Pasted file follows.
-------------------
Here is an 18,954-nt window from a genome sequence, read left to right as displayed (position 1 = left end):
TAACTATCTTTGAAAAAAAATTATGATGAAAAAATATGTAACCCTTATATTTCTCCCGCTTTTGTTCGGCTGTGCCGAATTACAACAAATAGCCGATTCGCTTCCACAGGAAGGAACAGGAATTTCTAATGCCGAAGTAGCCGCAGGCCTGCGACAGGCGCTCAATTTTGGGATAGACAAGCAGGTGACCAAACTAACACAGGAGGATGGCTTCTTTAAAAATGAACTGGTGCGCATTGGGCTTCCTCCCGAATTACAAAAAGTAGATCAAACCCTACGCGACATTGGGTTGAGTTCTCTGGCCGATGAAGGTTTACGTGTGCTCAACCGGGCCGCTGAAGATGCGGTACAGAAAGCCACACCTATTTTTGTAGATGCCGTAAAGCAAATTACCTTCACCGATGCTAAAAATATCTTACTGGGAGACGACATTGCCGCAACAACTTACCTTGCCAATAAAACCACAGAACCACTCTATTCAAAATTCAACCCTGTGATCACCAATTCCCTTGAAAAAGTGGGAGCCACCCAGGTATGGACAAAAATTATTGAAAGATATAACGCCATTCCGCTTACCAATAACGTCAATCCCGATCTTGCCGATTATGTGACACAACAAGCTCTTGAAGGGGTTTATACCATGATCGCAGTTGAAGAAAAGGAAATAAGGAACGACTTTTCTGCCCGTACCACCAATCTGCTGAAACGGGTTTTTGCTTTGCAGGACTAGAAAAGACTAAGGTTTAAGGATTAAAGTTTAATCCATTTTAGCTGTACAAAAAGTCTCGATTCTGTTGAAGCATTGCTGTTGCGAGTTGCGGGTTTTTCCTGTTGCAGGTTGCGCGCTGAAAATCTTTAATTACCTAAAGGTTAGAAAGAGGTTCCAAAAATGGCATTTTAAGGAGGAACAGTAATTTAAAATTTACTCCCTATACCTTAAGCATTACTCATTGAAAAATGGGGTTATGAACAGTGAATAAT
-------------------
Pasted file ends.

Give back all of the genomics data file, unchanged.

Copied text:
Here is an 18,954-nt window from a genome sequence, read left to right as displayed (position 1 = left end):
TAACTATCTTTGAAAAAAAATTATGATGAAAAAATATGTAACCCTTATATTTCTCCCGCTTTTGTTCGGCTGTGCCGAATTACAACAAATAGCCGATTCGCTTCCACAGGAAGGAACAGGAATTTCTAATGCCGAAGTAGCCGCAGGCCTGCGACAGGCGCTCAATTTTGGGATAGACAAGCAGGTGACCAAACTAACACAGGAGGATGGCTTCTTTAAAAATGAACTGGTGCGCATTGGGCTTCCTCCCGAATTACAAAAAGTAGATCAAACCCTACGCGACATTGGGTTGAGTTCTCTGGCCGATGAAGGTTTACGTGTGCTCAACCGGGCCGCTGAAGATGCGGTACAGAAAGCCACACCTATTTTTGTAGATGCCGTAAAGCAAATTACCTTCACCGATGCTAAAAATATCTTACTGGGAGACGACATTGCCGCAACAACTTACCTTGCCAATAAAACCACAGAACCACTCTATTCAAAATTCAACCCTGTGATCACCAATTCCCTTGAAAAAGTGGGAGCCACCCAGGTATGGACAAAAATTATTGAAAGATATAACGCCATTCCGCTTACCAATAACGTCAATCCCGATCTTGCCGATTATGTGACACAACAAGCTCTTGAAGGGGTTTATACCATGATCGCAGTTGAAGAAAAGGAAATAAGGAACGACTTTTCTGCCCGTACCACCAATCTGCTGAAACGGGTTTTTGCTTTGCAGGACTAGAAAAGACTAAGGTTTAAGGATTAAAGTTTAATCCATTTTAGCTGTACAAAAAGTCTCGATTCTGTTGAAGCATTGCTGTTGCGAGTTGCGGGTTTTTCCTGTTGCAGGTTGCGCGCTGAAAATCTTTAATTACCTAAAGGTTAGAAAGAGGTTCCAAAAATGGCATTTTAAGGAGGAACAGTAATTTAAAATTTACTCCCTATACCTTAAGCATTACTCATTGAAAAATGGGGTTATGAACAGTGAATAAT